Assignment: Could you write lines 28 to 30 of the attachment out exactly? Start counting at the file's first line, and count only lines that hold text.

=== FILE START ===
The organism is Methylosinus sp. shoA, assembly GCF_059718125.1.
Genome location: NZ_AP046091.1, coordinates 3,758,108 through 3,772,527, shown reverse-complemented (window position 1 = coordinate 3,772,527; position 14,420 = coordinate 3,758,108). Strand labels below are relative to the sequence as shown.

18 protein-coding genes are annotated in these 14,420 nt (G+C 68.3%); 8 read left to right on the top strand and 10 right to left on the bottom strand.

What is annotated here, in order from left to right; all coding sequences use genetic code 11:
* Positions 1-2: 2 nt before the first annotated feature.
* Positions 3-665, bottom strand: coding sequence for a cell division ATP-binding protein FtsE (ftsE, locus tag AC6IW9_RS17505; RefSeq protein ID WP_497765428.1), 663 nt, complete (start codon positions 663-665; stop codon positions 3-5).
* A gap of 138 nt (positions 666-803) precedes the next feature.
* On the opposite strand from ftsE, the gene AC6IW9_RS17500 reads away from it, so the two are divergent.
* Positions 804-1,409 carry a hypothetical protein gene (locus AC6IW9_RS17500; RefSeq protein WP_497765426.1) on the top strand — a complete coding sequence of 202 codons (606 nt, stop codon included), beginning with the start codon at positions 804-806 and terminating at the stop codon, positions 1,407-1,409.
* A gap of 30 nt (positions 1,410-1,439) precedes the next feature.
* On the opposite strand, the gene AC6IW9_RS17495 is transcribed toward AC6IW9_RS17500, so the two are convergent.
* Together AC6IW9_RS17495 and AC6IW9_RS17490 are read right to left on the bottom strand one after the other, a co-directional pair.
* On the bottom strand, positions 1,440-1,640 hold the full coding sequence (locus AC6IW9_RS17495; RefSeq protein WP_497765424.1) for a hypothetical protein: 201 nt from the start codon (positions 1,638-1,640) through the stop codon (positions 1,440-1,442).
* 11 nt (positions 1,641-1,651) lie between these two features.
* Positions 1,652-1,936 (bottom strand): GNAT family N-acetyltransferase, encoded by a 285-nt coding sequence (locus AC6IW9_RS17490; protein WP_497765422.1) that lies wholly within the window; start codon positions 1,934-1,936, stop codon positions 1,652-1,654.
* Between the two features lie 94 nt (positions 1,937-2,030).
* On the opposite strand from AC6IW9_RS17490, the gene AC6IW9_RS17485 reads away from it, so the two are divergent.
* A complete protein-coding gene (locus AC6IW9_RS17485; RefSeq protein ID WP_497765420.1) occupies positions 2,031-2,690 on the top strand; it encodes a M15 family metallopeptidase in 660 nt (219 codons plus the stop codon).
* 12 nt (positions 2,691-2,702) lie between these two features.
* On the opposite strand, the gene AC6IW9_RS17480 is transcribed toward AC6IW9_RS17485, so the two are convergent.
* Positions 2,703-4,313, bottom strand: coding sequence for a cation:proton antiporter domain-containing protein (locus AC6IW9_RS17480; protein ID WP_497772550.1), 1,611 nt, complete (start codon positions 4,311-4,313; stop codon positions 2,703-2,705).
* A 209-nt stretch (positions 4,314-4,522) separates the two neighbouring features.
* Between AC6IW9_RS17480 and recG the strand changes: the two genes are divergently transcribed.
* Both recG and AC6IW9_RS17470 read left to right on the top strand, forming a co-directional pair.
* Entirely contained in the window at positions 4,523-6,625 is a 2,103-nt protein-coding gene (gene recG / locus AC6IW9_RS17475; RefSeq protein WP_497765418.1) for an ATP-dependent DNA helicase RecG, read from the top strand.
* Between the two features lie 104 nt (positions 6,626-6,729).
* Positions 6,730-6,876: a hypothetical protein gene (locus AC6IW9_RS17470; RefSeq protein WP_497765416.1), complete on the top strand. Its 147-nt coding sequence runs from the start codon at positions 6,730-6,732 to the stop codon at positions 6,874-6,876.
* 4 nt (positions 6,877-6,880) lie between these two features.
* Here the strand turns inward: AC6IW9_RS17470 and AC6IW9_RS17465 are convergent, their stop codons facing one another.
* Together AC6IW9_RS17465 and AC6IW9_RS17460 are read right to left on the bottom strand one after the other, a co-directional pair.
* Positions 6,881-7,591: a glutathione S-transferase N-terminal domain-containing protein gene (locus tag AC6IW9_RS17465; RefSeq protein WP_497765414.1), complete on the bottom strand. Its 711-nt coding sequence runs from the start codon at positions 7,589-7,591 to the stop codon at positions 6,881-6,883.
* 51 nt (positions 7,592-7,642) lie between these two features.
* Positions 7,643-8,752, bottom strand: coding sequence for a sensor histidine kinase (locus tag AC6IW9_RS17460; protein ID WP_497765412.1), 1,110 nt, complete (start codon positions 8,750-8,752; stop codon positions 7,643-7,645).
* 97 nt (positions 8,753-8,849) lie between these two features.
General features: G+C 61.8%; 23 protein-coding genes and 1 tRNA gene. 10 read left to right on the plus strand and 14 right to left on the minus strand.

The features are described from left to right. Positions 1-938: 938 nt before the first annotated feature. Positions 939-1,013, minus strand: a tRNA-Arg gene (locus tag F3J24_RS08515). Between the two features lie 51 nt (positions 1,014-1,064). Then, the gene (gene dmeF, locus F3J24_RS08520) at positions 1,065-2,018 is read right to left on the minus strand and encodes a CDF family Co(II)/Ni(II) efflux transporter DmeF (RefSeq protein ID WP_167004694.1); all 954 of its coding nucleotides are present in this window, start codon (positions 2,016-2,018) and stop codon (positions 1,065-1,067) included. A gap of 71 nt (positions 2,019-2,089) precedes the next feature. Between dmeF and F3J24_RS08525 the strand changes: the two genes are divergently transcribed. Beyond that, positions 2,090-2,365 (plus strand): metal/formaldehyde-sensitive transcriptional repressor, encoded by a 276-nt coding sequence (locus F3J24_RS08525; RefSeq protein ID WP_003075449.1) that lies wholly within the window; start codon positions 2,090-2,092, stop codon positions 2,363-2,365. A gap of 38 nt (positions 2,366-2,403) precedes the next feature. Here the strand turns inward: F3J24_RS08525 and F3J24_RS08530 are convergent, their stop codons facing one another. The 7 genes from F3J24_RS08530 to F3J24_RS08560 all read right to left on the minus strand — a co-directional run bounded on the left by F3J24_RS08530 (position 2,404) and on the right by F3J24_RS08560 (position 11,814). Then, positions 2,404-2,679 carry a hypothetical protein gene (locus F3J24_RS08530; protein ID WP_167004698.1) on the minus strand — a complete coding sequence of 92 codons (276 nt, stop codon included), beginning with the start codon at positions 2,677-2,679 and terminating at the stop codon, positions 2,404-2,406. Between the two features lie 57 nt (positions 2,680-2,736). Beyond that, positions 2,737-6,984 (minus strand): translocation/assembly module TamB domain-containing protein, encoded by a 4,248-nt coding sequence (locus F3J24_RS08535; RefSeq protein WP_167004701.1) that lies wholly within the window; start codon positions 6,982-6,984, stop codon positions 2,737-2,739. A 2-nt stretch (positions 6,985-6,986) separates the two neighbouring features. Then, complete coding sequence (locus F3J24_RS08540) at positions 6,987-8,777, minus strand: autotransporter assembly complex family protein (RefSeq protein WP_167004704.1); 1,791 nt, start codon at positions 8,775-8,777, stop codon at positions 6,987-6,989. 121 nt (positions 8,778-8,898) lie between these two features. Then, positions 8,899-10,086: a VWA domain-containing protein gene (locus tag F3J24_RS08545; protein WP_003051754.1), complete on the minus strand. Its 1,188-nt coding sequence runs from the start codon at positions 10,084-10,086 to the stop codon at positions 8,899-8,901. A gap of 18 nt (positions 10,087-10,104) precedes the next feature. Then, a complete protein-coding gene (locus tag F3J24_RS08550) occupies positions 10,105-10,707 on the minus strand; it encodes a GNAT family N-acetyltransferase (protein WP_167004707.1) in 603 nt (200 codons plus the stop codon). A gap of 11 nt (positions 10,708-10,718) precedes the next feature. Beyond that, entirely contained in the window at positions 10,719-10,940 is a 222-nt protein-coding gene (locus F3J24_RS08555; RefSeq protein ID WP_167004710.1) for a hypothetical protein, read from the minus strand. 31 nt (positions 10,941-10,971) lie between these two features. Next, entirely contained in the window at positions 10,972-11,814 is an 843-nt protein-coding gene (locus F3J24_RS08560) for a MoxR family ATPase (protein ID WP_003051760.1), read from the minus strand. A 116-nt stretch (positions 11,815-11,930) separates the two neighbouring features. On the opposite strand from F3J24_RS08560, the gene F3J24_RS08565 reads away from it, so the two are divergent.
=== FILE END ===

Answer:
* 4 nt (positions 6,877-6,880) lie between these two features.
* Here the strand turns inward: AC6IW9_RS17470 and AC6IW9_RS17465 are convergent, their stop codons facing one another.
* Together AC6IW9_RS17465 and AC6IW9_RS17460 are read right to left on the bottom strand one after the other, a co-directional pair.